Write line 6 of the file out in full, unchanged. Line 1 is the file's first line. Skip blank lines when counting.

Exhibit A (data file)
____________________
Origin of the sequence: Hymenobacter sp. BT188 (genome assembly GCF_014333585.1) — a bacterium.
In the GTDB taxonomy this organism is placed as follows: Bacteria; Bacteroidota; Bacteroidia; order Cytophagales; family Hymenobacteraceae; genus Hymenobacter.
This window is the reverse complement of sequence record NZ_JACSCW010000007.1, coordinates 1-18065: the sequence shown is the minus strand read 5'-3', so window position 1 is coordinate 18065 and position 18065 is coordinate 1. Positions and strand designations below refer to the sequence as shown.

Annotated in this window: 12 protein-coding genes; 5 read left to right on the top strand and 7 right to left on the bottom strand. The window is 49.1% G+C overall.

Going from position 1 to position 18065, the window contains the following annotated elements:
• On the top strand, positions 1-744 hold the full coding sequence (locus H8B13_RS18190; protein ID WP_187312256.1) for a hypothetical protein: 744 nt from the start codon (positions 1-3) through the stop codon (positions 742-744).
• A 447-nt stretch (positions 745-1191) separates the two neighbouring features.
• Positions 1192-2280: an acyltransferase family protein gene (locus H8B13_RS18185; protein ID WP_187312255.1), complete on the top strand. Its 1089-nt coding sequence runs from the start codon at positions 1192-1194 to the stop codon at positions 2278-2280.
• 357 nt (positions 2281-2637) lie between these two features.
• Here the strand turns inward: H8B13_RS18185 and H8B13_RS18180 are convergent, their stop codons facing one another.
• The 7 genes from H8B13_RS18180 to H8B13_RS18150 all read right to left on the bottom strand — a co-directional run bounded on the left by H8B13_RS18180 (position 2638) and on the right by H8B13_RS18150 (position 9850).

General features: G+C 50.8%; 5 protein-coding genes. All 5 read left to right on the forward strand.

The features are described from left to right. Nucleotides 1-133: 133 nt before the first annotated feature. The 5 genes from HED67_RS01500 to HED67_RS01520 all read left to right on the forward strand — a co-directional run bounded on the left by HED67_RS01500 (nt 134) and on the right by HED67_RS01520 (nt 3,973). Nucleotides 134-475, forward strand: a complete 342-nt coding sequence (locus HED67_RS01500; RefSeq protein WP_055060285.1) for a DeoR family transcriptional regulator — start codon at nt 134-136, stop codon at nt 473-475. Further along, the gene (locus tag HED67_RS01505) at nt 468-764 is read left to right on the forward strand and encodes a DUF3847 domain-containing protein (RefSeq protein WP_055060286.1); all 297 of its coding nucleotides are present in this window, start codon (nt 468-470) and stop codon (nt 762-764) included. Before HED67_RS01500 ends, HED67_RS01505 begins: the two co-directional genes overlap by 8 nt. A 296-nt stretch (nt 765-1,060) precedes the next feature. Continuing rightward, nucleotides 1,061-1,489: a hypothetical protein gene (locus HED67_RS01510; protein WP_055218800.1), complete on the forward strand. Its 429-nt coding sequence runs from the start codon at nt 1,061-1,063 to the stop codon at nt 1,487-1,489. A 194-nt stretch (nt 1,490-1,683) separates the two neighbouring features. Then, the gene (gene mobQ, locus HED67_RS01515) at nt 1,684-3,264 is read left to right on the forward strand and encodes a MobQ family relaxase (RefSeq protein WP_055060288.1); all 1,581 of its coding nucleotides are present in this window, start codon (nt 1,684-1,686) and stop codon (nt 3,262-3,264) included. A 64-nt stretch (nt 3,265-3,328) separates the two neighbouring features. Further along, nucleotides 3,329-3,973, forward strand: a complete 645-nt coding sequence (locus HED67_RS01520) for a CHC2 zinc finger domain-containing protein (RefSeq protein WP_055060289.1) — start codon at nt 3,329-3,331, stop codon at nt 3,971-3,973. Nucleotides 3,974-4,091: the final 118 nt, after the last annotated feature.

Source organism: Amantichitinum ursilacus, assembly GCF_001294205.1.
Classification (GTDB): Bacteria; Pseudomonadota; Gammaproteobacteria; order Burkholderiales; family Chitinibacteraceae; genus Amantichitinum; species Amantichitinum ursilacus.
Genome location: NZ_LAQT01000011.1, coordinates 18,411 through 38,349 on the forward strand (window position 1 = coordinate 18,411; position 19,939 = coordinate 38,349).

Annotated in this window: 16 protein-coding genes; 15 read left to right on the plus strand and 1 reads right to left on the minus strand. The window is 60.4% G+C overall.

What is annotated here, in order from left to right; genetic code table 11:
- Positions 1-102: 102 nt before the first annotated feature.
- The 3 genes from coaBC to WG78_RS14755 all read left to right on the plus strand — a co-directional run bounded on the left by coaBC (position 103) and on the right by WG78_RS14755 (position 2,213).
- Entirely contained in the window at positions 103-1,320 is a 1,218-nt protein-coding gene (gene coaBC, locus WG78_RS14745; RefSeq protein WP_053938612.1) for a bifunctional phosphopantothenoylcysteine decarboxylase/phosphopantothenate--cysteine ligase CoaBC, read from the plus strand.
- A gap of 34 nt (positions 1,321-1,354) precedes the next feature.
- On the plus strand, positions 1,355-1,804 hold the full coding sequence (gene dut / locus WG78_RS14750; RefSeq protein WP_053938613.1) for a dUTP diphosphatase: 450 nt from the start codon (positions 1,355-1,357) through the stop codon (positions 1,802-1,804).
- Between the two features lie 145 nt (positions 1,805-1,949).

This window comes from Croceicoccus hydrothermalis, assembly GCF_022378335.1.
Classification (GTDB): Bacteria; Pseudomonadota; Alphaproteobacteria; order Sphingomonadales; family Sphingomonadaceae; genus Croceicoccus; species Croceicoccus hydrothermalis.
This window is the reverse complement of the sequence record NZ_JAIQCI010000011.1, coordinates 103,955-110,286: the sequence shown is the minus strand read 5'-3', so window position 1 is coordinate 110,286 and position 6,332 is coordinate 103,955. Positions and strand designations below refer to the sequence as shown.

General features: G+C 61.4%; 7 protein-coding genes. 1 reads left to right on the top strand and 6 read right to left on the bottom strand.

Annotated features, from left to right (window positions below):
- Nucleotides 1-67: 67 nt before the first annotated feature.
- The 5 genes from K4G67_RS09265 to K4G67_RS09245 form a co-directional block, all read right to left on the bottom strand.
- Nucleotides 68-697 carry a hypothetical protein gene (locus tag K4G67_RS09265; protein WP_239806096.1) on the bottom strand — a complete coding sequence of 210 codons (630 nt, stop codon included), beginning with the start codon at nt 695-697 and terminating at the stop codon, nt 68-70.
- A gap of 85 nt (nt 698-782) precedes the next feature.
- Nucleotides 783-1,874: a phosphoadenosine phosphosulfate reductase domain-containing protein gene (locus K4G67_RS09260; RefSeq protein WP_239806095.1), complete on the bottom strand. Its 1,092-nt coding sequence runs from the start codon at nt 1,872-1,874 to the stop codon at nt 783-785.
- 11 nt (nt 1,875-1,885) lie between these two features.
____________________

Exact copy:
• On the top strand, positions 1-744 hold the full coding sequence (locus H8B13_RS18190; protein ID WP_187312256.1) for a hypothetical protein: 744 nt from the start codon (positions 1-3) through the stop codon (positions 742-744).